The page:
Feb. 27 (UPI) -- The U.S. Centers for Disease Control and Prevention has issued a food safety alert following a multi-state outbreak of E. coli infections linked with the fast-food sandwich chain Jimmy John's.
CDC, public health and regulatory officials in several states, as well as the U.S. Food and Drug Administration, began investigating the outbreak earlier this week after the virus sickened 14 people in five states -- Iowa, Illinois, Missouri, Texas and Utah.
Officials have said clover sprouts from Jimmy John's are a likely source of the outbreak.
Jimmy John's temporarily stopped serving clover sprouts at all of its restaurants last month after a salmonella outbreak was linked to locations in Illinois and Wisconsin. Two Illinois residents became ill on Dec. 20 and 26, according to the state's Department of Public Health.
The Wisconsin Department of Health also identified five people infected by the strain.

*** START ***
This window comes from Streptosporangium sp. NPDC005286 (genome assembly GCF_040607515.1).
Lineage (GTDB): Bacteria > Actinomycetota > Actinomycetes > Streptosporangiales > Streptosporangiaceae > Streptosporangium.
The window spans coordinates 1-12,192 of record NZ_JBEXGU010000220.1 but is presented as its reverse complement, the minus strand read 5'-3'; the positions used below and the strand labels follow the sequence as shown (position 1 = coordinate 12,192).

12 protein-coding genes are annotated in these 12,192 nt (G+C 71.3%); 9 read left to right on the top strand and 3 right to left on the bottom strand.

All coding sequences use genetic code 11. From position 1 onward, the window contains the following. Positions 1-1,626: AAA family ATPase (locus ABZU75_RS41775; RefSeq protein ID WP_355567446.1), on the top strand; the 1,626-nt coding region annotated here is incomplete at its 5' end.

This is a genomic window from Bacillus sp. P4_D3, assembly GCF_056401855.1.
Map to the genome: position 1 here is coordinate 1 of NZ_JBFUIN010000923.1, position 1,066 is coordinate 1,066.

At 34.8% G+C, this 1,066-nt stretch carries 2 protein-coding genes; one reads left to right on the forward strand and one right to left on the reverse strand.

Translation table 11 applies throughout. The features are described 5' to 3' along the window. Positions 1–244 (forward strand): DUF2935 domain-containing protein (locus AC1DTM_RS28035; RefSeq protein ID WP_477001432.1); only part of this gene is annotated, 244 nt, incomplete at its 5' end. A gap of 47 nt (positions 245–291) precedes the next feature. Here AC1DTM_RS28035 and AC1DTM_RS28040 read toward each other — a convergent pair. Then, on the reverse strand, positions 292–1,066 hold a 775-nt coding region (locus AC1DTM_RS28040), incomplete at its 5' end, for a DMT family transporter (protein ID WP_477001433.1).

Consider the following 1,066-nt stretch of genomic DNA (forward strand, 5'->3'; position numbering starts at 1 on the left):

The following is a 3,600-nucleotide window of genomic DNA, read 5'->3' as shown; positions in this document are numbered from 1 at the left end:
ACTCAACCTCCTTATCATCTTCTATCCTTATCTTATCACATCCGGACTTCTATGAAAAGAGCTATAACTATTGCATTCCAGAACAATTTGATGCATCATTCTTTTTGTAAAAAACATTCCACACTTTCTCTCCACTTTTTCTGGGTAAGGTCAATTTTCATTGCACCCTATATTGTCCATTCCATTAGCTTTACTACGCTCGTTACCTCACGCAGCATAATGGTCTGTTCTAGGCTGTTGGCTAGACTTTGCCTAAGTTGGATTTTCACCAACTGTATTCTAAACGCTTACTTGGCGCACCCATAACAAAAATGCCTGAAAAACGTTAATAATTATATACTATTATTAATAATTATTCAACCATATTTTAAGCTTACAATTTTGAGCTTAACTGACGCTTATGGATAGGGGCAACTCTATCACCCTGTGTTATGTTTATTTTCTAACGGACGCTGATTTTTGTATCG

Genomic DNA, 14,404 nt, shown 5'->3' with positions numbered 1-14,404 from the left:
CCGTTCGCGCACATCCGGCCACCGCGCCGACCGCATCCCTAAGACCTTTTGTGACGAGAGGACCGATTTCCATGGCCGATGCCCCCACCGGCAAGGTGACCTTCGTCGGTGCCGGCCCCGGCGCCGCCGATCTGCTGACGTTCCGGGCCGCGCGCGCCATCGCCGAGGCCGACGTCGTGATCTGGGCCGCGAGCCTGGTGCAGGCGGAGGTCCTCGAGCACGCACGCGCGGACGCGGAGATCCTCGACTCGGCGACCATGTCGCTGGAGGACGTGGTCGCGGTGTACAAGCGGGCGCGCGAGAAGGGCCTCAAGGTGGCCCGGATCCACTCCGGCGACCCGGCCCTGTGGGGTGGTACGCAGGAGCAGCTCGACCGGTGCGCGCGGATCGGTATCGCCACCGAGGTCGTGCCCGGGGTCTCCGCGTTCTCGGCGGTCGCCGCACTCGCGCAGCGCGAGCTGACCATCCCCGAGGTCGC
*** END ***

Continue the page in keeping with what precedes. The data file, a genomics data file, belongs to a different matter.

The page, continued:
Earlier this week, the FDA issued a warning letter accusing the sandwich chain of selling fresh produce linked to five outbreaks of E. coli or salmonella in the past seven years.
In the letter, the FDA said it has investigated several outbreaks connected to the sandwich chain and determined it has been engaged in "a pattern of receiving and offering for sale adulterated fresh produce."
According to the letter, the first outbreak connected to the sandwich chain was in 2012 when 29 people in 11 states were sickened by E. coli followed by eight people infected with E. coli in Colorado in October of 2013, 19 people sickened with E. coli in five states in August of 2014 and 10 people with salmonella in February 2018.
The CDC said Thursday that Jimmy John's stopped serving clover sprouts -- permanently -- on Monday. Agency investigators are working to determine whether other restaurants or retailers received the same clover sprouts -- from the supplier Sprouts Unlimited Wholesale Foods -- that are linked to illness.
"If you have leftovers with clover sprouts from Jimmy John's, don't eat them," the CDC said in a statement. "Throw the leftovers away. Talk to your healthcare provider if you have symptoms of an E. coli infection."
Symptoms of E. coli infection include severe stomach cramps, bloody diarrhea and vomiting, according to the CDC. These symptoms may persist for five to seven days.
Those sickened should report their illness to their local health department so that officials can continue to monitor the outbreak, the CDC said.